Can you tell us about your work with SBRC? 

Being an Ethical Hacker at SBRC involves learning on the field, the best kind of learning and experience you can ever get! We run several educational events, in the form of webinars, cyber exercising events and various cyber resilience workshops. The job is so varied and diverse with different tasks and interesting projects always coming up my way. My favourite project so far was when my colleagues, Sophie, Rory and I took part in creating a children’s comic discussing cyber safety. As I mentioned earlier, I have also recently worked on leading the Third Sector project, hosting multiple informative webinars on how these organisations can increase their cyber resilience, and also leading 1-2-1 consultations after the webinar.

Third Sector organisations have increasingly become more of a target to cybercriminals due to poor cyber security defences and lack of awareness around current threats so we decided to run events specifically targeted to them. With third sector organisations often handling sensitive data, helping them secure that data from a potential breach is vital.  In collaboration with the Scottish Government, and the Scottish Council for Voluntary Organisations (SCVO), we delivered free and non-technical online webinars on topics including ‘Introduction to Cyber Learning’ and ‘Introduction to Cyber Incident Management’ to raise awareness around third sector organisations on the basics of cyber security and how to handle a potential cyber attack.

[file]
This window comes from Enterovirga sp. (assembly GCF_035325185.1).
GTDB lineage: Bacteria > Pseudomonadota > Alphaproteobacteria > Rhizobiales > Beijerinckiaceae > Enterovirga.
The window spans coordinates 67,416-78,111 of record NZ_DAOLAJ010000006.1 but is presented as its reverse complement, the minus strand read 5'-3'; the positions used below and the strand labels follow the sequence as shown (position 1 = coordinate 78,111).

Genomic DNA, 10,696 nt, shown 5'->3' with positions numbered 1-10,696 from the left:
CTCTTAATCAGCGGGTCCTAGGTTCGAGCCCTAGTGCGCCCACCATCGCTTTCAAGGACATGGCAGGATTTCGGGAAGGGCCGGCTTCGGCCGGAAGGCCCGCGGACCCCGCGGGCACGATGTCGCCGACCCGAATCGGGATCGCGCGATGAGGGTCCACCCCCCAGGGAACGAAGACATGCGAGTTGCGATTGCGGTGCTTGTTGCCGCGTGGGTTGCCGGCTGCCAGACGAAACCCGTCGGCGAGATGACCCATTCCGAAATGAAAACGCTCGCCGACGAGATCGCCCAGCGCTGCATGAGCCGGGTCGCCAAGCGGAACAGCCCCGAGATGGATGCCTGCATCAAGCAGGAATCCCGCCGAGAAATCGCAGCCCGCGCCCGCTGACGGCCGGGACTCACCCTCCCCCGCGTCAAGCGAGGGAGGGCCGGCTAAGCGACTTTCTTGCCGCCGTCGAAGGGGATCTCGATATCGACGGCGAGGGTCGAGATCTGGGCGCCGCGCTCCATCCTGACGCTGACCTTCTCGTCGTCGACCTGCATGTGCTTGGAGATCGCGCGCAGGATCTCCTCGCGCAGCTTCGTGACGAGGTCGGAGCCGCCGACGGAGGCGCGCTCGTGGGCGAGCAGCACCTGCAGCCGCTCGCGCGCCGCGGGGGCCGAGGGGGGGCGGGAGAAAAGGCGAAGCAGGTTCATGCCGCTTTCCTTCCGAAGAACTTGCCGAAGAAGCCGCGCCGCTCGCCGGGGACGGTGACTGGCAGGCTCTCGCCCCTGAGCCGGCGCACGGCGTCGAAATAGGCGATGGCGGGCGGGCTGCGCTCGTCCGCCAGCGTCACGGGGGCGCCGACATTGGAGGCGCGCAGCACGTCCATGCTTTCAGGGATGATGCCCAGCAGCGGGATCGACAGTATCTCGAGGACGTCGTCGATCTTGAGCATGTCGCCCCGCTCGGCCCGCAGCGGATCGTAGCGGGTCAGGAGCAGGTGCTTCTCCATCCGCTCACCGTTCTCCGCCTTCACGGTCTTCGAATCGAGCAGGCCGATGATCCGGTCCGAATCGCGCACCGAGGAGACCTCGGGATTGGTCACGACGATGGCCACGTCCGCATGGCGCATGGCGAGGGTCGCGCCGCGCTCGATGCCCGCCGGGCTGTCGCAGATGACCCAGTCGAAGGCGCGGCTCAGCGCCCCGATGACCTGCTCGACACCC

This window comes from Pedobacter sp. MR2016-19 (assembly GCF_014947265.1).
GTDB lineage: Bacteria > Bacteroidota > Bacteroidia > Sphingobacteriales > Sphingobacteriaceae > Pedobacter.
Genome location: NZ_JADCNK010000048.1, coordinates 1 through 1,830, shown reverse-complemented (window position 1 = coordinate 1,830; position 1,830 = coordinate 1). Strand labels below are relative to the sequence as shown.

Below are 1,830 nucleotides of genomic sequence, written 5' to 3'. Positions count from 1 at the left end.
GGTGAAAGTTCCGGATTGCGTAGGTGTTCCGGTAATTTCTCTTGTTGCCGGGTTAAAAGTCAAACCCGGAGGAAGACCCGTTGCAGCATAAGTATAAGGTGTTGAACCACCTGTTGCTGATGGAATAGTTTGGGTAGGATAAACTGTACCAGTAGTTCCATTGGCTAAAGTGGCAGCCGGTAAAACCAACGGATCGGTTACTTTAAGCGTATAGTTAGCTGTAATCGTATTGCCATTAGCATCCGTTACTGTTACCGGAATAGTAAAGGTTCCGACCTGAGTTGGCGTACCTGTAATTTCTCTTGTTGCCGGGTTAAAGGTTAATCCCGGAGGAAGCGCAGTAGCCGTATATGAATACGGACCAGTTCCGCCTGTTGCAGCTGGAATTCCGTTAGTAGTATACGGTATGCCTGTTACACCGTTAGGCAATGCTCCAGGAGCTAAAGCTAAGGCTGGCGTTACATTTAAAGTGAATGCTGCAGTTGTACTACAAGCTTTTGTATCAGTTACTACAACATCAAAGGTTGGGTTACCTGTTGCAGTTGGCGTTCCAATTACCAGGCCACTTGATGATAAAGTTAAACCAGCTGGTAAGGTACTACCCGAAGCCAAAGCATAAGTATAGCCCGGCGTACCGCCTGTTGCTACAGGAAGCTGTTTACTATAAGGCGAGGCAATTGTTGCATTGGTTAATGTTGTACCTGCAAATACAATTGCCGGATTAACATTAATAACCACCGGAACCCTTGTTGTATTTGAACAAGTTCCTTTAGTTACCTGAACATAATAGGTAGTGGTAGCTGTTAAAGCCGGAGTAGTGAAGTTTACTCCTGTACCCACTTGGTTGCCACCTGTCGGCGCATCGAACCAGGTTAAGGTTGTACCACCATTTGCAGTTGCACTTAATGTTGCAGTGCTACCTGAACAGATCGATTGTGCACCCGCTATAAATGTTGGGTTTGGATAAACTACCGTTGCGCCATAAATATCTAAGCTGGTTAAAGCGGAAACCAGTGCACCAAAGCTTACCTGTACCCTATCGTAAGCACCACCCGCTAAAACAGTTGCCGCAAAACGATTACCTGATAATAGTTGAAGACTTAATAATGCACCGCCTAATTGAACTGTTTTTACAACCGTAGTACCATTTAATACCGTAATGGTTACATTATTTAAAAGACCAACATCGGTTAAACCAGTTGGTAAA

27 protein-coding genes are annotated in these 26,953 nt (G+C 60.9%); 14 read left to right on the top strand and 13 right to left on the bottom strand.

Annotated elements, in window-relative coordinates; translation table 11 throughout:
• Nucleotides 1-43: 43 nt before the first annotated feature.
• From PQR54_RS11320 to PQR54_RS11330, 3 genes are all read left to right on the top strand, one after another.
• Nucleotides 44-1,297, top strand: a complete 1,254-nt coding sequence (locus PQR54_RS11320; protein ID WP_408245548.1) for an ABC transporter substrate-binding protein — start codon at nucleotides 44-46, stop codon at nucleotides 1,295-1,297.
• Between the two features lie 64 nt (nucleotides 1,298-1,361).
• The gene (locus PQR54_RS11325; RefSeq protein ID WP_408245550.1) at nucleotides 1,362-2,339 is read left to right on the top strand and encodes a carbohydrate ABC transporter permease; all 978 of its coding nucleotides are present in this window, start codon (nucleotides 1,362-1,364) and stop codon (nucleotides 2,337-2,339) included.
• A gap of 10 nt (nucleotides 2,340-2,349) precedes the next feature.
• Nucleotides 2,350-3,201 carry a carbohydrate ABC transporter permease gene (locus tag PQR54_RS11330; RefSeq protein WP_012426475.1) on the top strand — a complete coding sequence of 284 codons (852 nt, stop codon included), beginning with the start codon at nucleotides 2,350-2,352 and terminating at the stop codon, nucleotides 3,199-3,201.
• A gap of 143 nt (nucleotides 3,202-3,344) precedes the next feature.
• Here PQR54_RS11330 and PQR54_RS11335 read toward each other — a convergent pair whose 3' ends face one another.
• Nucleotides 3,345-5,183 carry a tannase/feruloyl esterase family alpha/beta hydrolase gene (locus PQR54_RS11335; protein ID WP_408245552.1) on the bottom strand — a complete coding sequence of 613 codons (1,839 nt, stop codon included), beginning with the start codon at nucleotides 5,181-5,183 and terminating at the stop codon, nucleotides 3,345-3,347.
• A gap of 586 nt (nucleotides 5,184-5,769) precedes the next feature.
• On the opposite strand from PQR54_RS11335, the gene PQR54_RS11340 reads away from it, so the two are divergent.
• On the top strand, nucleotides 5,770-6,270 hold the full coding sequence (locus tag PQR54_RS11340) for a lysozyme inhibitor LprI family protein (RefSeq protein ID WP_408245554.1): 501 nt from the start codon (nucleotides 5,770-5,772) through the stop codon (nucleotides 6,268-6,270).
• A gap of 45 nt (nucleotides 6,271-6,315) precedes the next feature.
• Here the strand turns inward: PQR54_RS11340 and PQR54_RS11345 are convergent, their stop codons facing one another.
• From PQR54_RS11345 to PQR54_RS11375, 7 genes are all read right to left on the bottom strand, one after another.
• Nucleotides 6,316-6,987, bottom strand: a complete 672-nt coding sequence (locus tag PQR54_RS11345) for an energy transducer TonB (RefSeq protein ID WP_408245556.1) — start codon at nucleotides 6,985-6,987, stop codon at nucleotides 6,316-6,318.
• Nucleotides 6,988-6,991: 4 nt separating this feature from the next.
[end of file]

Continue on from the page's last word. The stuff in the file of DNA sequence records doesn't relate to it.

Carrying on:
I’ve also learned a lot from my involvement with the Exercise in a Box workshops. As part of the Ethical Hacking team, I sit with members of an organisation and run through a mock cyber attack scenario, where they can then practice their response in a safe environment and identify if there are any gaps in their cyber security management framework that could be improved. It’s been a great learning experience and very immersive, educational time for me. I would definitely encourage every business and organisation to attend one of these sessions and safeguard their data online and offline; they are free and the duration is only 90-minutes out of your day. The feedback we have received so far from the workshops has been overwhelmingly positive and we are hoping to make a bigger impact, particularly in the field of health and social care sector within the third sector this year through Exercise in a Box workshops.

Read more in detail about how Exercise in a Box can prepare your organisation to be more cyber secure – here.

Do you have a message for aspiring students looking to pursue a career for themselves in cyber security? 

My message would be to go for it! There are so many great resources out there to get you started like TryHackMe. If you’re considering a university for Ethical Hacking, Abertay Uni in Dundee, is a great choice with incredible lecturers. If anyone is in high school looking to get into the field of cyber, the CyberFirst courses are great and I am still friends with many from the week-long courses I took part in. They even have women-only courses allowing women in cyber to connect and empower each other to break the bias.

Blogs written for SBRC and Third Force News by Allena –

Prepare Your Charity Against Cyber Breaches